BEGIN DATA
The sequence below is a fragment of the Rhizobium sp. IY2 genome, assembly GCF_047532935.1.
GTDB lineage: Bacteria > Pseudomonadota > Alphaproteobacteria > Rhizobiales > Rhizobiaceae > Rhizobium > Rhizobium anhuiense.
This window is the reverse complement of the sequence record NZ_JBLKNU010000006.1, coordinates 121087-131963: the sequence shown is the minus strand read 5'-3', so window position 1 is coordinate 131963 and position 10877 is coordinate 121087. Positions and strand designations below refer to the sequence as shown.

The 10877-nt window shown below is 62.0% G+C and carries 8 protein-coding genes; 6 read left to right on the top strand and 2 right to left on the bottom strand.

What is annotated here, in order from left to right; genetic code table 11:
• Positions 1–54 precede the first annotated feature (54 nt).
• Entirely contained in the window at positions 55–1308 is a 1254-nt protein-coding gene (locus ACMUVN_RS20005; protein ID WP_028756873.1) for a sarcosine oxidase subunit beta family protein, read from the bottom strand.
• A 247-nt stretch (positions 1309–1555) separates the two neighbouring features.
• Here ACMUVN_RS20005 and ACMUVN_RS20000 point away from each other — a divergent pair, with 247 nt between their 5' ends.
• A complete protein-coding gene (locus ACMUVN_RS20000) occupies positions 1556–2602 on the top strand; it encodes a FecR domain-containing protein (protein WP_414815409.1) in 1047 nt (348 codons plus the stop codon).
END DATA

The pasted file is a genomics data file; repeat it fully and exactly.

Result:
The sequence below is a fragment of the Rhizobium sp. IY2 genome, assembly GCF_047532935.1.
GTDB lineage: Bacteria > Pseudomonadota > Alphaproteobacteria > Rhizobiales > Rhizobiaceae > Rhizobium > Rhizobium anhuiense.
This window is the reverse complement of the sequence record NZ_JBLKNU010000006.1, coordinates 121087-131963: the sequence shown is the minus strand read 5'-3', so window position 1 is coordinate 131963 and position 10877 is coordinate 121087. Positions and strand designations below refer to the sequence as shown.

The 10877-nt window shown below is 62.0% G+C and carries 8 protein-coding genes; 6 read left to right on the top strand and 2 right to left on the bottom strand.

What is annotated here, in order from left to right; genetic code table 11:
• Positions 1–54 precede the first annotated feature (54 nt).
• Entirely contained in the window at positions 55–1308 is a 1254-nt protein-coding gene (locus ACMUVN_RS20005; protein ID WP_028756873.1) for a sarcosine oxidase subunit beta family protein, read from the bottom strand.
• A 247-nt stretch (positions 1309–1555) separates the two neighbouring features.
• Here ACMUVN_RS20005 and ACMUVN_RS20000 point away from each other — a divergent pair, with 247 nt between their 5' ends.
• A complete protein-coding gene (locus ACMUVN_RS20000) occupies positions 1556–2602 on the top strand; it encodes a FecR domain-containing protein (protein WP_414815409.1) in 1047 nt (348 codons plus the stop codon).